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Pilsen, Little Village, Back of the Yards

Century-Old St. Stephenson Church Slated To Be Demolished On Near West Side

Preservationists fought to save the church. A company managed by billionaire Steve Sarowitz aims to level it and replace it with a four- or five-story building, according to city documents.

St. Stephenson Church, 1319 S. Ashland Ave., is slated to be demolished
Matt Wicklund
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NEAR WEST SIDE — A century-old Near West Side church that has served as home to a number of congregations over the years is slated to be demolished.

The old church at 1319 S. Ashland Ave. near Addams/Medill Park was most recently home to the St. Stephenson Missionary Baptist Church. A demolition permit was issued to raze the three-story building on Jan. 6, city records show.

The church was built in 1905, according to the city and Ward Miller, executive director of Preservation Chicago.

4S Bay Partners, managed by billionaires Steve and Jessica Sarowitz, aims to level the church and replace it with a four- or five-story building, according to records obtained through a Freedom of Information Act request. The building would house community service businesses and nonprofit collaboration space.

The couple recently helped buy a building for the Chatham Workforce Center to open in.

Steve Sarowitz made his fortune as founder of software company Paylocity, and the couple founded Highland Park-based Julian Grace Foundation.

The Sarowitzes’ attorney, Rolando Acosta, declined to comment on the demolition or project. Calls and emails to the Julian Grace Foundation seeking information on the project were not returned.

Ald. Jason Ervin (28th) also did not return calls.

Credit: Mauricio Peña/Block Club Chicago
Scaffolding has gone up around St. Stephenson Church in advance of a planned demolition.

Last year, a city-mandated 90-day demolition delay was imposed on the project. The demolition hold later expired.

As of Monday night, scaffolding had been erected around the building.

Miller, a preservation activist, said he hoped the developer would’ve worked to at least preserve the Ashland-facing facade of the church as part of the site’s redevelopment.

“We are at a tipping point here in Chicago,” Miller said. “We really need some radical reform to preserve the historic environment and some new ordinances to protect our historic buildings, neighborhoods and our residents from these terrible developments.”

Credit: Matt Wicklund
St. Stephenson Church, 1319 S. Ashland Ave., is slated to be demolished. Credit: Matt Wicklund

During and after the demo-hold period, city officials discussed reusing parts of the historic church with the developer, said Peter Strazzabosco, Department of Planning and Development spokesman. Officials pointed to the Epiphany Center for the Arts and St. Boniface Church as examples of adaptive reuse, according to city records.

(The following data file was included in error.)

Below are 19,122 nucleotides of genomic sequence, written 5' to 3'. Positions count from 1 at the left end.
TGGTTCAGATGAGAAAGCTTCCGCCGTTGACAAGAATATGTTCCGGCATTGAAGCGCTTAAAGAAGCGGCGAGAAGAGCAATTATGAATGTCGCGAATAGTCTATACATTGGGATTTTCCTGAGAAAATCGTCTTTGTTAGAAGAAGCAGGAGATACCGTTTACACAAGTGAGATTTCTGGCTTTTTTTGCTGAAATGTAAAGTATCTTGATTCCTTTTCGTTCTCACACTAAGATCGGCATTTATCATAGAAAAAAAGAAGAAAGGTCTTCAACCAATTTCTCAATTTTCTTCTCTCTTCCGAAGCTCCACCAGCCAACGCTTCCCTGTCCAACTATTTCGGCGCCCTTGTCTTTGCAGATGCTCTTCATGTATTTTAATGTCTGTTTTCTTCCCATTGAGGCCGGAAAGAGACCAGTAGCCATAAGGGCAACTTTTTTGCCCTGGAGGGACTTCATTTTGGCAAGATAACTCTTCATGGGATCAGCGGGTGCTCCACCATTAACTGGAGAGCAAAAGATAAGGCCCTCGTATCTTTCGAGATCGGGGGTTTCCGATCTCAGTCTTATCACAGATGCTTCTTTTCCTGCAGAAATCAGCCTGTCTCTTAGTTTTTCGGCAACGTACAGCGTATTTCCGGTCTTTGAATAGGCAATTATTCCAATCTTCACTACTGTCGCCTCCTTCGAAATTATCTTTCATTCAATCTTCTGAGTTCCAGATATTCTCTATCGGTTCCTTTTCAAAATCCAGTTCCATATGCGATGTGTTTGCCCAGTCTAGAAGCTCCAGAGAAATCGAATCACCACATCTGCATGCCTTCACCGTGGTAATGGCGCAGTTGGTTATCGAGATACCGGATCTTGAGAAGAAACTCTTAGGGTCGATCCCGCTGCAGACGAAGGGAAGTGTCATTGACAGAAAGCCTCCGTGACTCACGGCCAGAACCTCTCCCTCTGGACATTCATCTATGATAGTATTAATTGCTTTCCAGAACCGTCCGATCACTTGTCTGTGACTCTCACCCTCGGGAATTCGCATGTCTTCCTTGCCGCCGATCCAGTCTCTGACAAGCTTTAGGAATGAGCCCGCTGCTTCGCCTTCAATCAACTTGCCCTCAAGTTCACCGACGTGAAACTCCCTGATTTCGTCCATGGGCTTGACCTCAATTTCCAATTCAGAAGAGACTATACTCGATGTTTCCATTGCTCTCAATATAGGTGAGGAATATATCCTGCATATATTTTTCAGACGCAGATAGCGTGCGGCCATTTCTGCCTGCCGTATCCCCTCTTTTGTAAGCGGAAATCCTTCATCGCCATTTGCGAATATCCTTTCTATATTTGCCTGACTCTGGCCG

While demolition is imminent, developers have yet to formally submit a zoning application for the future building, Strazzabosco said.

Credit: Provided by Matt Wicklund
Built in 1905, the church was home to multiple congregations through the years.

Last fall, the Maxwell Street Foundation urged city officials to “broker an agreement with the developer” to at least save the facades for preservation and reuse before a demolition permit be granted.

The church built by Theodore Duesing was previously home to the Second German Evangelical Zion Church, according to the Maxwell Street Foundation.

“This building has significance for our group because this was the church built by a German congregation when they vacated a German Church and school in the old Maxwell Street area, the history of which we protect and interpret,” the foundation’s secretary Laura Kamedulski wrote in a letter to the city. “This is a time-sensitive matter as demolition is imminent.”

Credit: Mauricio Peña/ Block Club Chicago
St. Stephenson Church, 1319 S. Ashland Ave. is slated for demolition on the Near West Side.

The loss of another century-old building underscores the need for an ordinance to better protect buildings more than 50 years old, Miller said.

“We are falling behind to protect a city known for architecture,” Miller said. “If we aren’t careful, we may just sink what’s important to our city if we don’t get serious about protecting these historic structures that are so unique to the city of Chicago.”

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